About Jump Science

Jump Science was...

•Founded by athletic development coach, Daniel Back.

•Created to bring some clarity to the sea of information found online and help people in their quest for greater athleticism. Over time it has developed into one of the best sources of sports training information on the internet, free or otherwise.

•Originally founded to help people with vertical jump training, but all the information can be applied to improving any athletic movement you desire. Jump Science can help you become a better athlete in any sport.


•Jump Science is about getting results, specific measurable athletic improvement. This site is not concerned with looking cool or just getting a “good workout.” The goal is improving performance.

•It is critical to understand the physical abilities that contribute to athleticism. These are skill, mechanics (how you move), strength, explosiveness, flexibility, and elasticity.

•Skill is specific, meaning one skill does not carry over to other skills. Thus skill training should be specific. Practice the skills you need for your sport.

•But the other abilities are less specific to some degree. They have some generality. You use strength, flexibility, explosiveness, etc for a lot of different movements. Therefore much of athletic development does not need to be sport-specific. Your sport itself is sport-specific training. If you need more of that, just play/practice your sport. The whole purpose of doing training outside your sport is to get a stimulus that your sport does not provide. For example barbell squatting is not specific to any one sport, but increasing squat strength can help people accelerate faster, change direction faster, jump higher, throw farther, do pretty much any athletic movement better.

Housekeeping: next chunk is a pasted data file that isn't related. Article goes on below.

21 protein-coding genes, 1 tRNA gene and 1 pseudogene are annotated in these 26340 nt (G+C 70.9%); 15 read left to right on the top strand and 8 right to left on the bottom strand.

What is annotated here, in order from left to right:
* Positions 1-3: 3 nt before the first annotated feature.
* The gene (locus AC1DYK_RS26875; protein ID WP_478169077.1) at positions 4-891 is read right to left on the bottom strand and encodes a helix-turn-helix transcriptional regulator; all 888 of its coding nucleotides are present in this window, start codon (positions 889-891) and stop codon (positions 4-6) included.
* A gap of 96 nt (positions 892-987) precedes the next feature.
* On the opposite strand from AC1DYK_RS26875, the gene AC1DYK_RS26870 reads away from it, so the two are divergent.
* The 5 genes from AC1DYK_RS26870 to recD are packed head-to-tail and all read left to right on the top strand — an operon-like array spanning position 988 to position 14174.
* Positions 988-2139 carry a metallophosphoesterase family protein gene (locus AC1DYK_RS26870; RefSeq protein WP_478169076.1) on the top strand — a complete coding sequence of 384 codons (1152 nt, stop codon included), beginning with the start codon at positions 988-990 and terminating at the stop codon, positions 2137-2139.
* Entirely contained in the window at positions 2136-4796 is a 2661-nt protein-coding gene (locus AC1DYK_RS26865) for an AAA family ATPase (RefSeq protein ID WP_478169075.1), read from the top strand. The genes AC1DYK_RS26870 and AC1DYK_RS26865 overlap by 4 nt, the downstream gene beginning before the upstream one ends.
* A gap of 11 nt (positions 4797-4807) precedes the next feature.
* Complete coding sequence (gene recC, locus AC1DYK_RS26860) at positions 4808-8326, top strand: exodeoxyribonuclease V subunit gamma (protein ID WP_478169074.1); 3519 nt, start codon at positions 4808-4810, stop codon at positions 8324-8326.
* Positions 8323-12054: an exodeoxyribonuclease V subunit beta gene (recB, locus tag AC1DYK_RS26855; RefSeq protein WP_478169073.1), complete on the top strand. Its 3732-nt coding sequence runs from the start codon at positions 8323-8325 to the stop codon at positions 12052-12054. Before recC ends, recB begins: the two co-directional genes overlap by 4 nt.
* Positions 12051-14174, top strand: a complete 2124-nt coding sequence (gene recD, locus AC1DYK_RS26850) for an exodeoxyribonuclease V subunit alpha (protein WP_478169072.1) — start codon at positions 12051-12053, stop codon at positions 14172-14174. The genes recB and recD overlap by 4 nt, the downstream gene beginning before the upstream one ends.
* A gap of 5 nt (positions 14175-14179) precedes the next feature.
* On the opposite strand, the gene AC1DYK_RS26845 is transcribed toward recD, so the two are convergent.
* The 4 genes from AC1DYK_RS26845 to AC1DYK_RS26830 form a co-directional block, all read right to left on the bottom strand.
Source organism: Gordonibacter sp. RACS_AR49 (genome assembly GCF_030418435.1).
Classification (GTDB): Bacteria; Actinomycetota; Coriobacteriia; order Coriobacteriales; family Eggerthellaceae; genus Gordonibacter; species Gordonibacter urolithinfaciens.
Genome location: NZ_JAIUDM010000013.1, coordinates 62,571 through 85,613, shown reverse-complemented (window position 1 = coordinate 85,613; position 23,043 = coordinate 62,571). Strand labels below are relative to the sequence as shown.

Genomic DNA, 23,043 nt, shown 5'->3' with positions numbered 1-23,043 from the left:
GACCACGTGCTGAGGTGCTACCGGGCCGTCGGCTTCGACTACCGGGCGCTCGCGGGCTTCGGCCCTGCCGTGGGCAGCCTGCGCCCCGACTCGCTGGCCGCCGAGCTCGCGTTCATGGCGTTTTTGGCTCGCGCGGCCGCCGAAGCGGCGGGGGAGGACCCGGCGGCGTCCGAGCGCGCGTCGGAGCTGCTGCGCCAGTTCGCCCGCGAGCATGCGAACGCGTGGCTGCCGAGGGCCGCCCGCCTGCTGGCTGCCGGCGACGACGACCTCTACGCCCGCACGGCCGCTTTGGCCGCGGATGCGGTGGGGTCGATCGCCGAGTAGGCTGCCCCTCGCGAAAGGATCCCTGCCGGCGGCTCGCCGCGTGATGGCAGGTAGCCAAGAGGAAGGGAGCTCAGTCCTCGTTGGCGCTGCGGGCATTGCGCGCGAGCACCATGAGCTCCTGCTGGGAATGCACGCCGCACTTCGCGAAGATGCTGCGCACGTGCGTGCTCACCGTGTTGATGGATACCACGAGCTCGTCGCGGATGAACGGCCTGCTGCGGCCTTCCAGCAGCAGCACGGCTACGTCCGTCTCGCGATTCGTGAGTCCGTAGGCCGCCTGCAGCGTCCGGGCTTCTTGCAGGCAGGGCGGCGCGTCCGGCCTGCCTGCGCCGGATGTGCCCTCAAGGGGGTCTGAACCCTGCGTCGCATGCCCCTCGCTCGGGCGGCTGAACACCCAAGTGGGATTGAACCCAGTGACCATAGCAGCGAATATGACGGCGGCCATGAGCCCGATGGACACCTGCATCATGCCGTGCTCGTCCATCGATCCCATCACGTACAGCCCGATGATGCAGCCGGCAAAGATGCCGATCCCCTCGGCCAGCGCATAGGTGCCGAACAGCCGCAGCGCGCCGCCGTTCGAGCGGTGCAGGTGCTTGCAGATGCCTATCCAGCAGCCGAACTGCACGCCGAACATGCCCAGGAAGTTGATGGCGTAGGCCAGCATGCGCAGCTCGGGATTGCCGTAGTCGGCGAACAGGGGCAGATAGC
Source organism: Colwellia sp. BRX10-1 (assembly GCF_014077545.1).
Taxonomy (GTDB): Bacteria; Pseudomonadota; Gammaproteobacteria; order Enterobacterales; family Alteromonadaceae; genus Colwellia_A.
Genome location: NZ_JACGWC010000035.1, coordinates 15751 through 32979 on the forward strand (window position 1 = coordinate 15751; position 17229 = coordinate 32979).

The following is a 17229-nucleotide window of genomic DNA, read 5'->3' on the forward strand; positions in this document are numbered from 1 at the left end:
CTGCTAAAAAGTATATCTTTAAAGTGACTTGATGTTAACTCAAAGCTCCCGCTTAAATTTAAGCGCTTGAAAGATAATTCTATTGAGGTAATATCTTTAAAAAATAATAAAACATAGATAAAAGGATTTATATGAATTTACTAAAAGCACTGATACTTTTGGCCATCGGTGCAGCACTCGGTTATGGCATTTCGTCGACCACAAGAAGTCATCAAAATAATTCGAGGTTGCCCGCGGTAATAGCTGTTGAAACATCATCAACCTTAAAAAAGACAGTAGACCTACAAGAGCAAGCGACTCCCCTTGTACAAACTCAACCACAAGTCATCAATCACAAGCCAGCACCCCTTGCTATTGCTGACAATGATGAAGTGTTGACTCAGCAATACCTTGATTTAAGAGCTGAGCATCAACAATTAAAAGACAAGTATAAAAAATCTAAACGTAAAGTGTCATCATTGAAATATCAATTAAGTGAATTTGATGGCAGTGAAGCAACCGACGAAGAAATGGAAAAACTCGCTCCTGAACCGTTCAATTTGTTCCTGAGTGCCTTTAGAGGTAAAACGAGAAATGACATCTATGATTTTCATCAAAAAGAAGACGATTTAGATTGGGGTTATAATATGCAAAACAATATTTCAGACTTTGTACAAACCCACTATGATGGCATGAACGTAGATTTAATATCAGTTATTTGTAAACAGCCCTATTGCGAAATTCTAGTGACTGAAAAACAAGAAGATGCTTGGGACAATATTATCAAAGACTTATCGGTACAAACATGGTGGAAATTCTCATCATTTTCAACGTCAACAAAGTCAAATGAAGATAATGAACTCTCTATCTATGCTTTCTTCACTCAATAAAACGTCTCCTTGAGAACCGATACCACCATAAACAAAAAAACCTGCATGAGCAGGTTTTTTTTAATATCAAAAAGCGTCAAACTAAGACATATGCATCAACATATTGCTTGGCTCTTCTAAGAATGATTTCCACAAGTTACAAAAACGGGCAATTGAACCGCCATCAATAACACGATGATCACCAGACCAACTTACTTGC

•Use correct training that directly targets a specific physical ability. Don't complicate things and take away from the focus of the training. For example lunges are a solid strength exercise. Don't mess them up by using an unstable surface to try to train balance. Keep it simple.

•Execute the training to perfection. Again a great example is squatting. Just about everybody squats, because it's an extremely valuable exercise. But few athletes actually squat well, so few get maximum benefit from the movement.

•Do not waste time and energy on things you don't need. For example, you do not need general fitness training, because your sport already provides general fitness. And you don't need to balance on an exercise ball, because that is a specific skill that does not carryover to anything else.

•Athletes vary greatly in the physical abilities that determine athleticism. That variation requires that training be customized to the athlete. An untrained 13-year old basketball player with a 12-inch vertical should not be doing the same training as a collegiate high jumper. This is what spurned the development of the various Jump Science training programs. They are designed for athletes with vastly different abilities. There are tests used to identify which program is best for you. The collection of programs as a whole aims to help any athlete progress to a high level of athleticism over time.

Check out the Jump Science programs.